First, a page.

John Connolly has written more than a dozen novels featuring Portland private investigator Charlie Parker, starting with “Every Dead Thing” in 1999. So it wouldn’t be surprising if the Irish author felt a desire to bump off his signature character after such a long time, just as Sir Arthur Conan Doyle gave in to the temptation of chucking Sherlock Holmes over the Reichenbach Falls.

But having taken Parker beyond the brink of death and back in the preceding volume, “The Wolf in Winter,” Connolly reveals in his new novel that what he wants to accomplish is the revitalization of his haunted detective. The climactic, all-but-deadly shotgun blast in the previous installment proves physically and spiritually transformative in “A Song of Shadows.”

Parker arrives in the quiet, fictional Maine seaside town of Boreas with the intention of recuperating from grievous injuries that have left him weak, stiff, minus one kidney and prone to debilitating headaches. But even as he settles into a rental unit that suits his particular needs – and the demanding safety standards of his friends/guardians/sometimes-partners-in-crime Louis and Angel – Parker finds himself surrounded by terrible reminders of mortality. The body of a presumed suicide washes up on a local beach. Later, four members of family in a nearby town are massacred in their home, seemingly by the oldest child, a misunderstood teenage boy who subsequently disappears.

Amid this chaos, Parker initiates a tentative friendship with a youngish widow, Ruth Winter, and her daughter Amanda. Amanda suffers from chronic fatigue syndrome, which keeps her out of school a lot. Ruth is tense and distracted, and Parker suspects that something more than simple maternal concern is bothering her. Indeed, Ruth has attracted the attention of something evil, and Parker will be called upon to risk his life to protect her and her daughter.

Connolly is adept at devising truly despicable villains, and he does not disappoint in “A Song of Shadows.” From the moment he is introduced tormenting a bar owner from whom he needs information, a monster in human form named Steiger makes an indelible impression. But there are other, better-hidden antagonists lurking in the background. Given the swastika-adorned cover of “A Song of Shadows,” no spoiler alert is necessary regarding the book’s inclusion of Nazis. While the oldest of the former concentration camp officers are on their last legs, there remain younger loyalists ready to commit murder.

The Charlie Parker books are notable in the ways in which they blend the traditions of the private-eye novel with the anything-goes urgency of the supernatural thriller. Ever since his wife and daughter were murdered in “Every Dead Thing,” Parker has operated on a different psychic wavelength than the rest of humanity. Connolly doesn’t always find the right balance, sometimes letting the occult overwhelm the narrative, when a little more conventional crime-solving would be more welcome. But “A Song of Shadow” walks the line gracefully, maintaining a strong connection to the real world while offering glimpses of a dark and horrific universe.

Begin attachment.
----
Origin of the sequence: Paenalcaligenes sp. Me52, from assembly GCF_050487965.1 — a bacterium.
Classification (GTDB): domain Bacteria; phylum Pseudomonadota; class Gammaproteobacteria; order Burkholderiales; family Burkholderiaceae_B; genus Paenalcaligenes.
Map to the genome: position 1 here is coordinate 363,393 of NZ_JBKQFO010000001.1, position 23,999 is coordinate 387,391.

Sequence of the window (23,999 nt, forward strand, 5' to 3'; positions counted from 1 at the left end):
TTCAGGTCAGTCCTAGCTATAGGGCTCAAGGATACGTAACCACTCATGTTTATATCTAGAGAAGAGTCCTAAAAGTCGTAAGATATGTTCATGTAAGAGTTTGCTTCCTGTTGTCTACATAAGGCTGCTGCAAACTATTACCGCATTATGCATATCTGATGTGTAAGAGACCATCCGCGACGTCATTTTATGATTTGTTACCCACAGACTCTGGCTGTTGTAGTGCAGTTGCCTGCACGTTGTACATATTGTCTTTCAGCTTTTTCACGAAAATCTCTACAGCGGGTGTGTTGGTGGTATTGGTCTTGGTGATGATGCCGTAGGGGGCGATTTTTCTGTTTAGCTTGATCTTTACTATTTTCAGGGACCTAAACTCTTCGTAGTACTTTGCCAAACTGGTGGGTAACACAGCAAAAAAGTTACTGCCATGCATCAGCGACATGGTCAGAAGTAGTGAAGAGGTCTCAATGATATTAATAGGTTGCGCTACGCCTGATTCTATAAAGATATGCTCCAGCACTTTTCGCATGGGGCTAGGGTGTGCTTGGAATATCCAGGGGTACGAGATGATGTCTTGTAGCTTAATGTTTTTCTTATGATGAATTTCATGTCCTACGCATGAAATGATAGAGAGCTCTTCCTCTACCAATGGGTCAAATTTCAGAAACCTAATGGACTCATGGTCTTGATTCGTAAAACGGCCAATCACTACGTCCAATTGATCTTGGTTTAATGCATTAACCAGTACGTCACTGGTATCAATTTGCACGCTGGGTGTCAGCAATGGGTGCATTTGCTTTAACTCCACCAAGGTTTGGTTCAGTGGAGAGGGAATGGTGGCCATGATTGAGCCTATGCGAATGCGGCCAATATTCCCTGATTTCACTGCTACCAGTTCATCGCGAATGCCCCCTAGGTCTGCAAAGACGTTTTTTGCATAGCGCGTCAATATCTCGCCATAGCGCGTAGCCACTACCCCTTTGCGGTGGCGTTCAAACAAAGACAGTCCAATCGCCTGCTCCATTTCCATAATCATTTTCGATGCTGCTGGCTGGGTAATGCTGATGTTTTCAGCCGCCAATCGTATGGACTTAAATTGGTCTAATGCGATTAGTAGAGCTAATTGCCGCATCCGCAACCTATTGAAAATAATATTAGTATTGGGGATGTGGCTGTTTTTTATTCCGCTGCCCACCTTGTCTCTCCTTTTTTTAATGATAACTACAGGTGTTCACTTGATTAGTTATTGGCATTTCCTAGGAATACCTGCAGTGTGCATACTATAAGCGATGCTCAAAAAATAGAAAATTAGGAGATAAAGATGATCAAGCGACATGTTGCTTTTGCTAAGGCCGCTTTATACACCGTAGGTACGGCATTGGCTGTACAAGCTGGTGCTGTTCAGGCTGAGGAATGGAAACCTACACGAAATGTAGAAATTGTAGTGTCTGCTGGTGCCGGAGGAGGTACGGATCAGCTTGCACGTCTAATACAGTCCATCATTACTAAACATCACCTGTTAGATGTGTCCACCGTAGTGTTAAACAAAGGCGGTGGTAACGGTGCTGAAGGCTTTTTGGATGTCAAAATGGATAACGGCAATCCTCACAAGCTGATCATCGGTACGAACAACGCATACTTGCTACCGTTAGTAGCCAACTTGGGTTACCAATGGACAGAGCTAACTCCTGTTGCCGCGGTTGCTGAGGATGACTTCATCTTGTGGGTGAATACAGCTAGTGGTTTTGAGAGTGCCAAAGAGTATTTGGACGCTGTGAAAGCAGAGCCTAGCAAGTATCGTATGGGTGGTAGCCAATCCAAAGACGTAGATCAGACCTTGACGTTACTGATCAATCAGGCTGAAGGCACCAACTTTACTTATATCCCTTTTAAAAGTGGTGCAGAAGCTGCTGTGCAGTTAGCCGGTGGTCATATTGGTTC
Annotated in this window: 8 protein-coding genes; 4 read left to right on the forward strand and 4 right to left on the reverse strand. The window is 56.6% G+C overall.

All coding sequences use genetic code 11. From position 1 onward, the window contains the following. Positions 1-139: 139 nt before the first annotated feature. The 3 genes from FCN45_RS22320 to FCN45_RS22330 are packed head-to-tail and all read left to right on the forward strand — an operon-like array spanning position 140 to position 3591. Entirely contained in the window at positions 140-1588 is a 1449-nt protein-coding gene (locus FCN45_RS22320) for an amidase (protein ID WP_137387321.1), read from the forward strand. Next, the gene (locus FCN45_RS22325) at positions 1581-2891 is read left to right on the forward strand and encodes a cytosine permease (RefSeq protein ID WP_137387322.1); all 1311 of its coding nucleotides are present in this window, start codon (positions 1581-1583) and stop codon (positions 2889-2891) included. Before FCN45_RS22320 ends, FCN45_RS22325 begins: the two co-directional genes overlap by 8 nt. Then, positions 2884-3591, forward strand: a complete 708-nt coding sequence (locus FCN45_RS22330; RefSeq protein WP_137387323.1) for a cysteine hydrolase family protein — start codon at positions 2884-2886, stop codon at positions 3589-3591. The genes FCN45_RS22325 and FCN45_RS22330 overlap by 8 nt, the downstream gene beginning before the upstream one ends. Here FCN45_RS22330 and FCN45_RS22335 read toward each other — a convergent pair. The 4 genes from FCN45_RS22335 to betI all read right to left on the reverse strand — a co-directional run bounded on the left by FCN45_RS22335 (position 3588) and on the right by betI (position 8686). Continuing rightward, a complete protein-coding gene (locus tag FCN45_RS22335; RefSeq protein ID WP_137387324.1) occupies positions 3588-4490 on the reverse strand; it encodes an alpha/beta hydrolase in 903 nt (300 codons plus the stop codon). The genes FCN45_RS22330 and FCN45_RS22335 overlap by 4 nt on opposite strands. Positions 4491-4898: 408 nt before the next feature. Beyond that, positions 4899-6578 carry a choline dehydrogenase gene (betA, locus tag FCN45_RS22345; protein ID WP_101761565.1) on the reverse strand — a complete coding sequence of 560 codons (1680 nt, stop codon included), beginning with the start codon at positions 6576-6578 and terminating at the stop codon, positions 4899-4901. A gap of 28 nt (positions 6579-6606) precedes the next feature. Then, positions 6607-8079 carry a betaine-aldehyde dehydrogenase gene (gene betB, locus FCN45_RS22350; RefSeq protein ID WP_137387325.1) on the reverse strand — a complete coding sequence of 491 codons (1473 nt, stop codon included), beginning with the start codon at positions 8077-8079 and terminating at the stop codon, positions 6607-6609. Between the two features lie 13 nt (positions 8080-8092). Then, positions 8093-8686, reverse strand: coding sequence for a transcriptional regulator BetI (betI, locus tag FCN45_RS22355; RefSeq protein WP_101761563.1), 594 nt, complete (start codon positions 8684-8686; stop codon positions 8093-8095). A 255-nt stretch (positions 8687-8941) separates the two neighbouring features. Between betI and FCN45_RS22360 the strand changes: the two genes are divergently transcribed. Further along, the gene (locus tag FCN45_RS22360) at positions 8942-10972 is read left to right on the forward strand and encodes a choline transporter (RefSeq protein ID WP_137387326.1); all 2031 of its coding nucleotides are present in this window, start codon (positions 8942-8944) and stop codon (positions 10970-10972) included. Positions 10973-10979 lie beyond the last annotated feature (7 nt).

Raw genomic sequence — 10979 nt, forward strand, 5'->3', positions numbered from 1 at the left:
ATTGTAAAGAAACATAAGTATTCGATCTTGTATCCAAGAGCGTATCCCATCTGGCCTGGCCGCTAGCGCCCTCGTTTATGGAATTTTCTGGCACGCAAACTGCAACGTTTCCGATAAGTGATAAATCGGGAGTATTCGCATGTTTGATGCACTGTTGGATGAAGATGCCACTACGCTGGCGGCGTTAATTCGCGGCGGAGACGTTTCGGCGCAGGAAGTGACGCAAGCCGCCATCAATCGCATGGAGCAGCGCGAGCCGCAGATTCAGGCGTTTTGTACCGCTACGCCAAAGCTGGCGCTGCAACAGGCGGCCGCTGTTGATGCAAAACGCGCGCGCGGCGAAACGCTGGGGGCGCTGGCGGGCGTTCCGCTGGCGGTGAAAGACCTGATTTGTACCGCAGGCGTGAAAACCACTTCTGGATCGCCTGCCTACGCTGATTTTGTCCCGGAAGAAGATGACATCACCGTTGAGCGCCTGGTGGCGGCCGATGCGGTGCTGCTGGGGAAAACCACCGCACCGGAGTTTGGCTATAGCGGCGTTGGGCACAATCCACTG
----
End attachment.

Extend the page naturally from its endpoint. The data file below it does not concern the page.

Some of the best scenes in the novel involve Parker and his surviving daughter, Sam. Although it breaks his heart, Parker can’t help but see that she, too, has mysterious powers, and he dreads what her otherworldly gifts might portend. Her ability to communicate with her dead half-sister Jennifer is especially troubling.

Connolly has stretched his ambitions with each book, and Parker has definitely evolved since his introduction more than a decade and a half ago. The detective’s friends are able to see the changes in him and worry about them. Connolly writes, “Yes, thought Angel, Louis was right: He is different. He has a certainty to him that was not there before. He should be dead, yet he is more alive, and more dangerous than ever.”

While Connolly’s readers can surely savor the many dark pleasures of “A Song of Shadows,” most will finish it wanting more. Not that the author has held anything back, but because the transformed Charlie Parker is so compelling. He is clearly destined for a ferocious showdown in the next novel, reportedly and tantalizingly titled “A Time of Torment.”

Berkeley writer Michael Berry is a Portsmouth, New Hampshire, native who has contributed to Salon, the San Francisco Chronicle, New Hampshire Magazine, the Los Angeles Review of Books and many other publications. He can be contacted at:

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